pretentious cosmic picture


The next few days Falnee and Braele were very busy with Seeliski, and Heosun also helped as much as he could.

It was curious the differences between the mortals and the elvenchild. Despite the mortals being from different lands, different continents, Seeliski's difference was immediately apparent, though not from a distance. Her eyes were bigger than a human's, more fitted towards a nighttime existence than theirs, for seeing in the halflight. The ears were slightly pointed, able to hear better. She was slim, and smaller than the average human of the same age, although not terribly so. But there was a calm assurance in her movements, a grace no human could equal. They were not sure how old she was. There was literally, no word for "time" in the Elvish tongue. Or "year", for that matter. They had the concept, but they talked in terms of "festivals", of the three festivals the Elves celebrate during the year. If they asked her how many festivals it had been since she was born she would just answer, "Many. Who counts?"

It was of little interest to her.

She attended their classes, but to learn mortal languages. The magicks were laughably simple to her. For instance, they attended an introductory class on levitation. The teacher was explaining the discipline and limits of such, and then looked up. Seeliski was sitting with her legs crossed, floating upwards among the higher branches of the trees. Her face seemed serene, but Falnee, at least, could detect the slightest smile there.

Falnee called,"Sil tam!"

"No," she answered in the mortal tongue, to his Elvish, "come down".


She considered his "please" in the Elvish tongue. Then she gently wafted down.

The teacher just said, "Uh...good demonstration."

Later Seeliski demonstrated how she could levitate large objects, at will. Even the instructor could only levitate small objects, the size of a ball or such. Seeliski could levitate whole boulders. She had no interest in such. She was fascinated by humanity, however.

Slowly she learned the mortal tongue, which was the formal old Cathurian tongue, Honrala, He still had to help her with some words, however, and she in turn helped his Elvish immensely.

"Fall-nee," she said one day, "do you mind being--ummm, ahhh...ober?"


She repeated the word. "Mortal. Do you mind that Zaer the Ender of Things will come someday soon...and you will be--kill? die?"

"Dead. Yes. I mind very much. Although I don't consider it soon. For mortals, I'm pretty young."

"But in just two hundred festivals, you probably will be...dead, Fall-nee."

Roughly seventy years, he thought. "Yes. Most probably, Seeliski."

She shivered. "How do you stand that knowledge?"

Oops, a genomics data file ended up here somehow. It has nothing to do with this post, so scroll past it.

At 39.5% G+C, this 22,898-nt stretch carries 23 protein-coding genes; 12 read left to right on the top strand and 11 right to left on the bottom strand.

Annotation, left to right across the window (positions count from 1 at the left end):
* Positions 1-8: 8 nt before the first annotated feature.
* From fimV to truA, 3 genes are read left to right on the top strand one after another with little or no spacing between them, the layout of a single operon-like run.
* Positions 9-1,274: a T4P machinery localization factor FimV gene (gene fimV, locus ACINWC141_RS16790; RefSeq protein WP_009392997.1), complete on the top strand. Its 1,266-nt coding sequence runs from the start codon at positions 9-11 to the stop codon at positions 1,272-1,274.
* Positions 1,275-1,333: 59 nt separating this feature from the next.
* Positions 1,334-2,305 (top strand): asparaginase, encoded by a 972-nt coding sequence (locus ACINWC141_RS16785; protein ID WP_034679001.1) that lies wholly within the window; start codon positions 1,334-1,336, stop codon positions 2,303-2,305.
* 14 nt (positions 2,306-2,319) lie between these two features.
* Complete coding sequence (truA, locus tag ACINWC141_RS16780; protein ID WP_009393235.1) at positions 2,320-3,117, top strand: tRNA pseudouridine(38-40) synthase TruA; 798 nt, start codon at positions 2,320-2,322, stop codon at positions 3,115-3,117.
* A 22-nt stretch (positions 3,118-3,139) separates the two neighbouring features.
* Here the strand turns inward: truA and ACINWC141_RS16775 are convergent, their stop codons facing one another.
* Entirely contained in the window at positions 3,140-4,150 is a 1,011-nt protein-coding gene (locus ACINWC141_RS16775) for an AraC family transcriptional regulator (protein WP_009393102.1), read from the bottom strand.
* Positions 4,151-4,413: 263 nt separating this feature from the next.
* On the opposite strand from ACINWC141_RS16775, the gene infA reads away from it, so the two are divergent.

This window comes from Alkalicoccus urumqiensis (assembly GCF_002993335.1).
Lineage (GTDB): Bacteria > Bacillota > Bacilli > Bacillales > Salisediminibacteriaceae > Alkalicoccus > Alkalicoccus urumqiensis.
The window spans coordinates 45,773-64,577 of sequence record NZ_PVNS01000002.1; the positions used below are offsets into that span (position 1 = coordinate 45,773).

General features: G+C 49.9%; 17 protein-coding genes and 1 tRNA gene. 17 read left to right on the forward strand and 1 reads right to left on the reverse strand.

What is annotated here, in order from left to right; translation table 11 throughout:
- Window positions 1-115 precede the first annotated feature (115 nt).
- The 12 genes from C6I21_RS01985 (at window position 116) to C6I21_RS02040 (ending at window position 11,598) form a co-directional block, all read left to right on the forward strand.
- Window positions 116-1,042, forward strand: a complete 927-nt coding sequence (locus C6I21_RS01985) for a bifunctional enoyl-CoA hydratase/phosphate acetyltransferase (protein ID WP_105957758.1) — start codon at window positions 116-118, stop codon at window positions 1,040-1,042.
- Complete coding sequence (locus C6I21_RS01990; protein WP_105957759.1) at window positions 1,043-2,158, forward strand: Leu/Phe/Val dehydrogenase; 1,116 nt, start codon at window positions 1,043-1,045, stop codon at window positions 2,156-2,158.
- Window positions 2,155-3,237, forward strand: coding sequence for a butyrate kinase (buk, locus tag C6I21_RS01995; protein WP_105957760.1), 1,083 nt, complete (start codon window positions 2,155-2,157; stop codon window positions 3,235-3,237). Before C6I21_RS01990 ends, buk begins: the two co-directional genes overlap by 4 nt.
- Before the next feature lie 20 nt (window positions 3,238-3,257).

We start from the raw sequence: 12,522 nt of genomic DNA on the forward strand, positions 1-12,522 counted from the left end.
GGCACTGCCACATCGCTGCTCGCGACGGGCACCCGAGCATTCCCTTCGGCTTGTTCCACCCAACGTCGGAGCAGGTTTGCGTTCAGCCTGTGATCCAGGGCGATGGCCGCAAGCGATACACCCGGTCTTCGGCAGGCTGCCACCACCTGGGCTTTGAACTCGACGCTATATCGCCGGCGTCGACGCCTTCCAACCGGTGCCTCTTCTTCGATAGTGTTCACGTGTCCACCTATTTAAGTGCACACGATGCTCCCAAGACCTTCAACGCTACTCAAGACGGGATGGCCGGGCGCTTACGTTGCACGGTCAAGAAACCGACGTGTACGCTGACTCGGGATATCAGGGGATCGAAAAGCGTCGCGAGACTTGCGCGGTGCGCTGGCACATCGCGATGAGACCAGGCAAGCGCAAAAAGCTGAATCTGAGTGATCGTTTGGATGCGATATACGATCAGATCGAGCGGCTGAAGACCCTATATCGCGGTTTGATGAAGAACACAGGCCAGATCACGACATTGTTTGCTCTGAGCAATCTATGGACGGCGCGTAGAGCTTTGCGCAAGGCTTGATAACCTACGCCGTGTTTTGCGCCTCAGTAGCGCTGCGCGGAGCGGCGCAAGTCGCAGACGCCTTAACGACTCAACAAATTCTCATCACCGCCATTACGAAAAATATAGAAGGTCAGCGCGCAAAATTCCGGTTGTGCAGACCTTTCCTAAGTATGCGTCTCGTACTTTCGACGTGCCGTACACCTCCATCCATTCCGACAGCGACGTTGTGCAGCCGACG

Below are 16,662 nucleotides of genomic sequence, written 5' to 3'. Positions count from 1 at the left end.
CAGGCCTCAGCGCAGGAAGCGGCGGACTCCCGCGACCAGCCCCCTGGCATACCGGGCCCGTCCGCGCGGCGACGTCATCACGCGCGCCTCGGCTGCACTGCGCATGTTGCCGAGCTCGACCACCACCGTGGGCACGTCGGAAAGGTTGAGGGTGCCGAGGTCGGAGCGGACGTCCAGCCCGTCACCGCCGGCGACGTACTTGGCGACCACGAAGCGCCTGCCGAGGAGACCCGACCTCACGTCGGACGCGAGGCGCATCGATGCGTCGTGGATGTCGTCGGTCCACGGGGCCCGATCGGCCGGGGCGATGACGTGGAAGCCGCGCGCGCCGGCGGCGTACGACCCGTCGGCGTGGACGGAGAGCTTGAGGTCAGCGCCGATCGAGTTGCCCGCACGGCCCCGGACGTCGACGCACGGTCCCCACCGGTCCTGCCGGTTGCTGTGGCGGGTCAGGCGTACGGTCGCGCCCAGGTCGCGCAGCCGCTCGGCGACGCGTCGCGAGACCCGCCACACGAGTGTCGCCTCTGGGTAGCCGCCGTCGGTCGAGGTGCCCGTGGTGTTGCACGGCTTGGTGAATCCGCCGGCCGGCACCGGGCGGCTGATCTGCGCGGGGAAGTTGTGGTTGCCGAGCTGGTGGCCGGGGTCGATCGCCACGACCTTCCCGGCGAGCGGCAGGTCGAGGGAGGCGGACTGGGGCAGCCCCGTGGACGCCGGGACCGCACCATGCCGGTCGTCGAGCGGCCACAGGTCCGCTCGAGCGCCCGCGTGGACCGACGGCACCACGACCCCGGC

"Zaer could come for either of us tonight, Seeliski. A tree might fall on us, and kill us both."

She laughed. "Not if I see it first!"

"Yes. But it could hit us from behind. Or an animal might attack, too swift for you to use your magicks. All sorts of things could happen."

"And if Zaer comes for go somewhere...and I stop altogether."


"I will remember you, Fall-nee. When two thousands festivals have gone by, I will remember you."

"Thanks." In seven hundred years, that'll probably be the only way I'm remembered, he thought.

"If you reach the Greater World, will you remember Seeliski?"

"Yes. I don't think I could ever forget you, Seeliski."

"You hope to see b'Chaun, yes?"

The Maker, he translated to himself. "Yes. We call him C'Don. That's my hope, Seeliski."

"Will you tell him something for me? Since I will never see him myself?"

"Well, I'll try. Mortals don't know much about what it's like in the Greater World. People don't return..."

"Then how do you know...? Nevermind. I will never understand sidober."

"The mortal race? Probably not. What do you want me to ask C'Don?"

"When you speak to this great allpowerful, allknowing being...who chooses to let elves die utterly...who made all things as they are..."


"Tell him for me...that he does good work."

She was staring at the rushing river Mabsin, in the tree-enshrouded halflight, like being encased in a globe of greenery. Yggsdrasil trees reached hundreds of feet high, with thinner, yet even taller ukera trees shooting even higher. He was aware, somehow, of the silent presence of dryads. Gardens of golden youthfruit and desirefruit trees were nearer to the college, interspaced with the honey and nectar giving pukatala trees. Fairies flitted on lotus flowers, and pixies scurried underneath reshem stones, and nixies leaped out of the water and entered again. Faroff they heard a faun's reedpipes play. Farther off, from miles away, they heard a mantichore's growl. The growl died, but above the leafy canopy came the scavenger shriek of a harpy, perhaps hoping for the leavings left by the mantichore. Closer, they could hear the snorting and neighing of the domesticated animals kept at the college, the unicorns and minotaurs, used for transport, burden, and at least in the minotaurs' case, for food and leather.

Everyday things. Nothing special. But the scene was especially beautiful, one of those rich, deep moments that sometimes happen when you are in the woods.

"Yes," said Falnee, spurred by a rich feeling of dwelling in the moment. "I hope I tell him not just for you...but for me."

For previous story, go to A Guest Among the Guests.

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Copyright © 1997 Al Schroeder